Ian speaks up for COPD sufferers

Ian Baxter, who has found that COPD can be managed with guidance and advice. The former policeman is urging anyone who thinks they may be affected to visit their GP.

Ian Baxter, who has found that COPD can be managed with guidance and advice. The former policeman is urging anyone who thinks they may be affected to visit their GP.

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A Forfar man is encouraging people to take their lung health seriously today (Wednesday) as health authorities and patients mark World COPD Day which.

Former policeman Ian Baxter is supporting the British Lung Foundation (BLF) campaign by sharing the challenges he faces living with Chronic Obstructive Pulmonary Disease (COPD).

The charity has revealed that millions of people across the UK have COPD but are completely unaware of the condition.

COPD describes a number of conditions including emphysema and chronic bronchitis and 115,000 people are diagnosed with COPD annually

Ian said: “If somebody is breathless and particularly if they smoke or if they have worked in the building trade, I’d tell them not to be afraid to go and find out the condition of their lungs.

“I was fairly low in mood and quite depressed because of my condition - I wasn’t able to do the things I wanted to do or the things I had done in the past. But going to pulmonary rehab was the best thing that ever happened to me and it really lifted my spirits and I realised that I wasn’t the only one that had this condition and that there was a life to be had with COPD.”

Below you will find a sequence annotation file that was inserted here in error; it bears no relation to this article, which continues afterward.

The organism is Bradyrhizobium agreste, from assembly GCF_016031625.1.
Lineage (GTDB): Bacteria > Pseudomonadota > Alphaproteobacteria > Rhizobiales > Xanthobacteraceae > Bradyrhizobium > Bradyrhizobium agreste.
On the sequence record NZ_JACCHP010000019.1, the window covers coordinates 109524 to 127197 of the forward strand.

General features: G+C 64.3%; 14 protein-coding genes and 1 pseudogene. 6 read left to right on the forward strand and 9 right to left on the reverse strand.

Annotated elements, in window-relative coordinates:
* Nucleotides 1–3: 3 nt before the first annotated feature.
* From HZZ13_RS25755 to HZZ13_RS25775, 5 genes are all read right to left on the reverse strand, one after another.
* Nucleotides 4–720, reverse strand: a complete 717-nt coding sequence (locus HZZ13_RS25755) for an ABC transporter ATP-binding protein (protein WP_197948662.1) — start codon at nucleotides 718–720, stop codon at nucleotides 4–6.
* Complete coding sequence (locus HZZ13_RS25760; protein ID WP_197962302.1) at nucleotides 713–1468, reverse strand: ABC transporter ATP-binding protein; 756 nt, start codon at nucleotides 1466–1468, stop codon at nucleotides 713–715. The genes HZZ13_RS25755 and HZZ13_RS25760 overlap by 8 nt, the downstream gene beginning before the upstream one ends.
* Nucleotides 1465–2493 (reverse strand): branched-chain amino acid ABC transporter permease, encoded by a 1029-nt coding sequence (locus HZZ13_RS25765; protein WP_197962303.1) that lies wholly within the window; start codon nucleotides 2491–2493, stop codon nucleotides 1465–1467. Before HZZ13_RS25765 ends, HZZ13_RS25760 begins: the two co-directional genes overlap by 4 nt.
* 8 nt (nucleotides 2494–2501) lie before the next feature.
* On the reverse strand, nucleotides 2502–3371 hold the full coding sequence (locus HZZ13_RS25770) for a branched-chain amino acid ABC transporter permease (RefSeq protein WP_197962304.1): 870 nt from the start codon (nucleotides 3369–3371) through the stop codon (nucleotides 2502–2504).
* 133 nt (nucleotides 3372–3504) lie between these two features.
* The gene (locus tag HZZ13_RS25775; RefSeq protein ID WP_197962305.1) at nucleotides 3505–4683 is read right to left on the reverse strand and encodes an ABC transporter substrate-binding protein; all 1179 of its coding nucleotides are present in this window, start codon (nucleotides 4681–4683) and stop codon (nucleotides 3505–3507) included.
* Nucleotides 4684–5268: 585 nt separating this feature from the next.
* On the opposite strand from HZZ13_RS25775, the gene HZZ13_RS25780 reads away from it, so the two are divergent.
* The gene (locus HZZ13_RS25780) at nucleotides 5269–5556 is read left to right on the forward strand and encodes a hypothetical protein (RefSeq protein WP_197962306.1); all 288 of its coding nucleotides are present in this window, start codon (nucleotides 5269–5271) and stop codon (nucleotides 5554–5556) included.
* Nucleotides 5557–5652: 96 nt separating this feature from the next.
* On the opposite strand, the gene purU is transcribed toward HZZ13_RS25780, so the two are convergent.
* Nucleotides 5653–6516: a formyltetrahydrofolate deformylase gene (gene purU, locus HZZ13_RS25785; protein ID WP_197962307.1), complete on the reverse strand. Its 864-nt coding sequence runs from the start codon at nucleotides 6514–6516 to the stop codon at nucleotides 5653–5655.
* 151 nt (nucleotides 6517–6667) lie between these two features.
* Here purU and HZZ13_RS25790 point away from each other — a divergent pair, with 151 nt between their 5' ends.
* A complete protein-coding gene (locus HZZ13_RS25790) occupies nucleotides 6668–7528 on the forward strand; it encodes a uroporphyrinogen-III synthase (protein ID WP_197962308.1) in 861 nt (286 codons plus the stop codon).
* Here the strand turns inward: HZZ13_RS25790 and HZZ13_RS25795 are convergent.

The BLF is encouraging anyone who gets out of breath doing everyday tasks, such as walking up stairs, to take their lung health seriously and a simple online breath test has been set up on its website at www.blf.org.uk/breathtest

It wants people to take the test and if advised to, seek advice from their GP. It is also calling on the Scottish Government to set up a dedicated respiratory taskforce to develop a Lung Improvement Plan for Scotland.

Irene Johnstone, head of BLF Scotland, said: “COPD is the only major cause of death in Scotland which is still rising. It isn’t just a smokers’ disease. It usually develops because of long-term damage to lungs from breathing in a harmful substance, usually cigarette smoke, as well as smoke from other sources and air pollution. Jobs where people are exposed to dust, fumes and chemicals can also contribute to developing COPD. That could be anyone.”

BLF also provides advice through its helpline on 03000 030 555.